Joseph Légarés catalogue may be treated as a collection catalogue, since the collection aspired to and did in fact attain permanent status. Permanent collection catalogues were rarely published in Canada during the 19th century for obvious reasons: collections were few, and, of those few, fewer still were permanent. The second half of the century saw a movement towards the establishment of permanent public art collections. The Montreal Museum of Fine Arts collection was based on the bequest of a wealthy private citizen, Benaiah Gibb, in 1877 to the Art Association of Montreal, which 3 years later published the Catalogue of the Gibb bequest and special loan collection of pictures, thus combining the permanent semi-public collection with temporary private loans. The National Gallery of Canada began life in 1880, largely as a vehicle of the Royal Canadian Academy, whose Diploma works constituted its first accessions. Its first catalogue was published in 1882. Catalogues and cataloguers were often on the cusp of the transition from temporary private collection to permanent public collection. For example, from the catalogue of an 1887 Loan Exhibition of Canadian Historical Portraits in Montreal: This Catalogue has been compiled, not alone as a guide to the Exhibition per se, but also in the hope that it may be regarded as a useful vade-mecum for all time, as a faithful record of matters relating to Canadian history, not previously brought together. And from the catalogue of the 1899 Canadian History Exhibition at Toronto University: Owing to the necessity of compiling the catalogue largely from the entry forms, many of which were very incomplete, ... the intention of giving short paragraphs of history in connection with each exhibit has been found an impossible task. It will therefore be reserved for the catalogue of a permanent museum.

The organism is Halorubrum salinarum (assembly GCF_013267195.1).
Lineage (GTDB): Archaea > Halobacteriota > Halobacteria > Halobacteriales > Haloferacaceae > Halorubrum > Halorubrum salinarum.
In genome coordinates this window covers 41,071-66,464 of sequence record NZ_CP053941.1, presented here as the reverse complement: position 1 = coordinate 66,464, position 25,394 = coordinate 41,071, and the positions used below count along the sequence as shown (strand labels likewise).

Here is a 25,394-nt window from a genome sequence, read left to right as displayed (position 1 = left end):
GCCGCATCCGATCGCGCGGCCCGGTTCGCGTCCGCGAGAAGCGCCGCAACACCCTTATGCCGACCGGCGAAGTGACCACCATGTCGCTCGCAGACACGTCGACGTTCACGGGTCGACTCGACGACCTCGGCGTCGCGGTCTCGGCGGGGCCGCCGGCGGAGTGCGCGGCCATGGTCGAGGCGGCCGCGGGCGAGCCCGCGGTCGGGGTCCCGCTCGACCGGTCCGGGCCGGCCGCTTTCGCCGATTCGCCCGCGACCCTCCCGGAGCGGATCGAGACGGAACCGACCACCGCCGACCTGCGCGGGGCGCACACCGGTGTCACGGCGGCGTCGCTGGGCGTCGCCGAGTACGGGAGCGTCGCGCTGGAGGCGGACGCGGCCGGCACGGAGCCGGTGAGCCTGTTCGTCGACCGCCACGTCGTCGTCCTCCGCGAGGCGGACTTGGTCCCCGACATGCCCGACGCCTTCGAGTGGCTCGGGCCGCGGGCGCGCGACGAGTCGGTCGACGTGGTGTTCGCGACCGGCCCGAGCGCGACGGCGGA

The official collection catalogues tend to be economical in terms of both content and presentation. Yet, in other circumstances, a strikingly different publication could arise. The Catalogue of the paintings in the gallery at High Park, a donation from John G. Howard to the City of Toronto, published in 1884, is an instance of this. This catalogue functions as a guide for visitors, since the paintings are listed room by room, but at the same time it has the characteristics of a commemorative or souvenir publication. The higher production values, exemplified by the gold-stamped blue cloth covers, and specific elements such as the engraved portrait frontispiece of the collector, reverently protected by a tissue-paper guard, are evidence of this affinity. The impression is reinforced by the fact that it was published in conjunction with a mini-biography of the donor, Incidents in the life of John G. Howard Esq. of Colborne Lodge, High Park, and it seems certain that the costs of this relatively elaborate publication must have been borne partly or perhaps wholly by Mr Howard himself. It appears to be a unique Canadian